The Real Holy Grail?
I hate to be a wet blanket, but there probably never was a Holy Grail. While the Bible tells us the story of the Last Supper Jesus shared with His disciples, and that they drank wine together, it makes no mention of the cup being preserved. It is highly unlikely that it would have been. During the course of His life, Jesus would have drunk from many cups. It is unlikely that any special significance would have been placed on the cup at the Last Supper, as no special value was placed on any of the cups from which Christ drank, or the plates from which He ate, or the utensils he used to do the eating (if He even used utensils). Likewise, there is no mention in the Scriptures of any vessel being used to collect His blood at the Crucifixion. All those stories came about later. Alternately, the “Da Vinci Code” theory that the Grail was not a cup but was instead the bloodline of Jesus, that He had married and had children, is intriguing, but there is even less evidence to support it than there is to support the Grail being an actual cup.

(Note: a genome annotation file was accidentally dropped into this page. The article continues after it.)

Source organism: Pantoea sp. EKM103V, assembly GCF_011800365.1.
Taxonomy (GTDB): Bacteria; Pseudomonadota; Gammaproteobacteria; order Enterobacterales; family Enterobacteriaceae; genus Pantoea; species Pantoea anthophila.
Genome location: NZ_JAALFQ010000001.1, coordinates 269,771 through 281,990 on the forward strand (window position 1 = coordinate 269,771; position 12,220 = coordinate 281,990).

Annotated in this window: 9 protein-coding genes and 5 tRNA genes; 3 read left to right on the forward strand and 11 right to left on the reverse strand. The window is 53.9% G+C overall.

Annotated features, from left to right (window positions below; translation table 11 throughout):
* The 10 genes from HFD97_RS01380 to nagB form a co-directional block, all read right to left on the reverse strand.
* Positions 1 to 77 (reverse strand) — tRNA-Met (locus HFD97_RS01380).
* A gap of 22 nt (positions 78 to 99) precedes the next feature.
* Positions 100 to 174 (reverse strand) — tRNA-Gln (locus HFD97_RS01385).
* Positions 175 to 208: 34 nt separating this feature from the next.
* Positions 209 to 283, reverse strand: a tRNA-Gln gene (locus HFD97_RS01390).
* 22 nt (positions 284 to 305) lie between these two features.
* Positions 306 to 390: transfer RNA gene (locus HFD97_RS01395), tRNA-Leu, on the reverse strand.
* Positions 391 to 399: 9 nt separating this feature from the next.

Something that IS mentioned in the Bible, however, is that Mary Magdalene, either alone or in the company of other women (it depends on which of the four Gospels you’re reading) went to the tomb where Jesus had been interred to anoint His body with spices, as was customary at the time. There is a small alabaster cup on display at Hawkstone Manor in Shropshire, England, that is reputed to be the vessel in which Mary Magdalene carried these spices. Unlike with all the other grails out there, this one might just be authentic. Reputedly, the Shropshire Grail has been authenticated as being from the first century and also coming from the Middle East. Could this be the actual Holy Grail–or at least the basis for the legend?